Business Ethincs – Coursework Example
Business ethics Management of labor ethics and organizational culture were present already in the Middle Ages. Guilds of merchants, shops of handicraftsmen along with technological secrets of skill had the defined "codes of honor" or codes of labor ethics, which were transferred from fathers to sons. With the transition to a bourgeois system, to industrialism the specialized sphere of economic culture related to the whole society, and not only to its separate subsystems was shaped. The economic culture was universalized, national cultures gained lines, typical for an industrial stage of development. Japanese firms in many respects revived these feudal and shop lines in the internal relations. However, they relied generally on collectivism and unity of employees of a company: “Good people want to work in good environments. Bad environments subsume the good” (Kent). The American firms tried to stimulate the activity of enterprise. Now oncoming traffic of economic enterprise cultures of the East and the West takes place: The West seeks to develop in the corporations the principles of collectivism and valuable identification of each worker with the purposes and organizational culture of a firm. The East in its turn tries to involve active individual and enterprise motivations, without which the modern innovative and enterprise culture is impossible within corporation. Now many corporations are multinational, thus human research managers and the heads of organizations meet many difficulties. For example, a worker from Japan may not understand the desire of a worker from the United States to take fast decisions as Japanese prefer to think a decision over several times. In order to regulate such cases, it is necessary to help employees learn from each other and adopt the best.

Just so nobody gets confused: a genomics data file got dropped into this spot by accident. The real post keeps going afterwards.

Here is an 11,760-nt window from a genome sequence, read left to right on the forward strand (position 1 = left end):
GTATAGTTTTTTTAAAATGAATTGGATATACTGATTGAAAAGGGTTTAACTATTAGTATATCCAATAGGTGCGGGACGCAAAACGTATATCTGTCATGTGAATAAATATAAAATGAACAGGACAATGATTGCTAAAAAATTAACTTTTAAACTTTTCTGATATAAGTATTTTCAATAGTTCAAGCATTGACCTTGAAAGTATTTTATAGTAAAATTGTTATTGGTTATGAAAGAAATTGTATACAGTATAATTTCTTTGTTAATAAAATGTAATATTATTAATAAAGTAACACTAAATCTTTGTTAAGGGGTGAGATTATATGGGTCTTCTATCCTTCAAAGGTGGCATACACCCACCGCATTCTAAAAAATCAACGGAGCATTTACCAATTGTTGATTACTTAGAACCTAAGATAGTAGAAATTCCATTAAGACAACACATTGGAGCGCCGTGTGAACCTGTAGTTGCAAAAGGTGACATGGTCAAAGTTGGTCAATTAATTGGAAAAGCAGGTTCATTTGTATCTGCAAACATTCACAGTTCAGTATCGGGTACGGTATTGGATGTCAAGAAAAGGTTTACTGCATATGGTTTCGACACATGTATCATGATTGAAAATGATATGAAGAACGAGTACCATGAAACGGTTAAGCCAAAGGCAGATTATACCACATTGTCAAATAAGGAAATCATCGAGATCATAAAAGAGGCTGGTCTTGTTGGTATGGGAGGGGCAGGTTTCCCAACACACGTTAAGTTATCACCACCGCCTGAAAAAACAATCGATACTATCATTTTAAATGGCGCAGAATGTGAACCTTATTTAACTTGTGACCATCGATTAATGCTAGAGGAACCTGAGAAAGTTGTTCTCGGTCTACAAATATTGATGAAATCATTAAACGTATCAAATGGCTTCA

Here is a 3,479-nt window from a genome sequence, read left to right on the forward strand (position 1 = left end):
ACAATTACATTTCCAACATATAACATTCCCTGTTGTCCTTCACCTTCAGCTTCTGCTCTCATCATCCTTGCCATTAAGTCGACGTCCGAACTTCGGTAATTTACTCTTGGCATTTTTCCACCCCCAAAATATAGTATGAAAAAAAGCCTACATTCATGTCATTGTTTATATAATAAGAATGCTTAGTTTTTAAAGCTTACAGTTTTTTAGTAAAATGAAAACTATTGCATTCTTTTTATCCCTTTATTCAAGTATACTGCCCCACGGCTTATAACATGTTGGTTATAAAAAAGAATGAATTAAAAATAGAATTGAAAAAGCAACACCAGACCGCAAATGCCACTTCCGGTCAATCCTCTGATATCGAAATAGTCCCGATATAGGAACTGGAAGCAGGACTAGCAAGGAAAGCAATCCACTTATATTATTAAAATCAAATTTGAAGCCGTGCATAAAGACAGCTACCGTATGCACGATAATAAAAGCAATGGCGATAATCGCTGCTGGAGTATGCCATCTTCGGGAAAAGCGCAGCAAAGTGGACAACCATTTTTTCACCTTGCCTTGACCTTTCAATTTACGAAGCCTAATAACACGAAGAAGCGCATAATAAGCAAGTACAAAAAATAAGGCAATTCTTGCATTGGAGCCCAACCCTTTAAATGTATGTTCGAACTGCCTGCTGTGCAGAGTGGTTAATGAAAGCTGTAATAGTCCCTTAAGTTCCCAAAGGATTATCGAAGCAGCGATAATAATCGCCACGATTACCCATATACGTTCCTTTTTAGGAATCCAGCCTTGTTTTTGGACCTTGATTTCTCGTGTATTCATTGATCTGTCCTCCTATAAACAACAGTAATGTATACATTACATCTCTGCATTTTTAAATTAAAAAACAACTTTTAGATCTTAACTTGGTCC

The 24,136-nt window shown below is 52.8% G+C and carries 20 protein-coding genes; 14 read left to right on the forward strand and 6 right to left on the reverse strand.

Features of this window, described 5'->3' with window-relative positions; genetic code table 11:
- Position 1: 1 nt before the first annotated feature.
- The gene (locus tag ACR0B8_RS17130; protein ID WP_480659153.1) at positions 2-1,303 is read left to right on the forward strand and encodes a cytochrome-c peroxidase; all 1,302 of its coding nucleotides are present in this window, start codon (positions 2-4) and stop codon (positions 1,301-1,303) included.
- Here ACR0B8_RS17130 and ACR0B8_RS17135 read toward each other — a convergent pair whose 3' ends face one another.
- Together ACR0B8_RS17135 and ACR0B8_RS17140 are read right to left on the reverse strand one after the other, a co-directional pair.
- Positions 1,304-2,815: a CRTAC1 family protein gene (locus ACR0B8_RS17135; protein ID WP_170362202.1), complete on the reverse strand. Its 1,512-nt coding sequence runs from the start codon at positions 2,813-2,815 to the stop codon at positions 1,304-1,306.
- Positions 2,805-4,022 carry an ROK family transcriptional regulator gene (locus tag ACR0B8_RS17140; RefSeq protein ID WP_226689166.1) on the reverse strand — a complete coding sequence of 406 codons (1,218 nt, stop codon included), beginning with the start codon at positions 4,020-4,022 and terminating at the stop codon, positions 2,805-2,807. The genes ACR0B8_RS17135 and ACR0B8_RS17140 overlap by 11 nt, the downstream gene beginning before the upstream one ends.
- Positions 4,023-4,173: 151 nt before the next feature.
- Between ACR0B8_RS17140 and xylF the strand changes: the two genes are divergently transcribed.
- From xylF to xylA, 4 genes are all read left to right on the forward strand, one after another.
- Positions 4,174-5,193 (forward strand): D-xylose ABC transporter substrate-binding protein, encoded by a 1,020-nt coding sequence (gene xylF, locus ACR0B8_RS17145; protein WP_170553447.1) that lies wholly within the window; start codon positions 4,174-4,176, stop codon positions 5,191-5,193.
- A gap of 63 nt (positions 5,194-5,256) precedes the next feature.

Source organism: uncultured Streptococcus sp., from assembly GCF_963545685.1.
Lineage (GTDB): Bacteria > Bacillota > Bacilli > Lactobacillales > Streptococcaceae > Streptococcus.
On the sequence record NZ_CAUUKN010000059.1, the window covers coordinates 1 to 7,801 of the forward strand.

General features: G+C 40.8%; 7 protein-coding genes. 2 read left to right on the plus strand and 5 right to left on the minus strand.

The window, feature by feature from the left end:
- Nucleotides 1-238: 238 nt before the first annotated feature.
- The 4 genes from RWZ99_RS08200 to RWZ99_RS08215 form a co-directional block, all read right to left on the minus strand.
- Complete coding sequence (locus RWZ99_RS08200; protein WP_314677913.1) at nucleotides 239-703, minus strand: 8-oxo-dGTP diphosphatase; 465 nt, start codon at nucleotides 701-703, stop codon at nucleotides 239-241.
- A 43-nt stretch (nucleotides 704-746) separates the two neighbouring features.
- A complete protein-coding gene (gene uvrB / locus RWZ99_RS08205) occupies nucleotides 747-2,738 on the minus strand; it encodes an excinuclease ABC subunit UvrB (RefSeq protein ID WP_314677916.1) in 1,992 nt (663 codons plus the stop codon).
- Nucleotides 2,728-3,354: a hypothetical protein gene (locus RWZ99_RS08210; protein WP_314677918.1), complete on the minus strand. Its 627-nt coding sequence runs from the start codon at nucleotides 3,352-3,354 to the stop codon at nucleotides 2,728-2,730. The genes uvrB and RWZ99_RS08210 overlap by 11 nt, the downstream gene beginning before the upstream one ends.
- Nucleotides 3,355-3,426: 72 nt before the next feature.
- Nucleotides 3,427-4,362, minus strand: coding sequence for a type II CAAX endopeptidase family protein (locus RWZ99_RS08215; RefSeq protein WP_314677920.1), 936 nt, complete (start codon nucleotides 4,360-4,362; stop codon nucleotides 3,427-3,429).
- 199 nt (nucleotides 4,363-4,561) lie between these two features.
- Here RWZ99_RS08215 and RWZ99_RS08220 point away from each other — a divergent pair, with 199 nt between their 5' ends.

Kent, J. (2014, Mar). Business ethics in Asia: Lost in translation? Forbes. Retrieved January 30, 2015 from http://www.forbes.com/sites/connorconnect/2014/03/25/business-ethics-in-asia-lost-in-translation/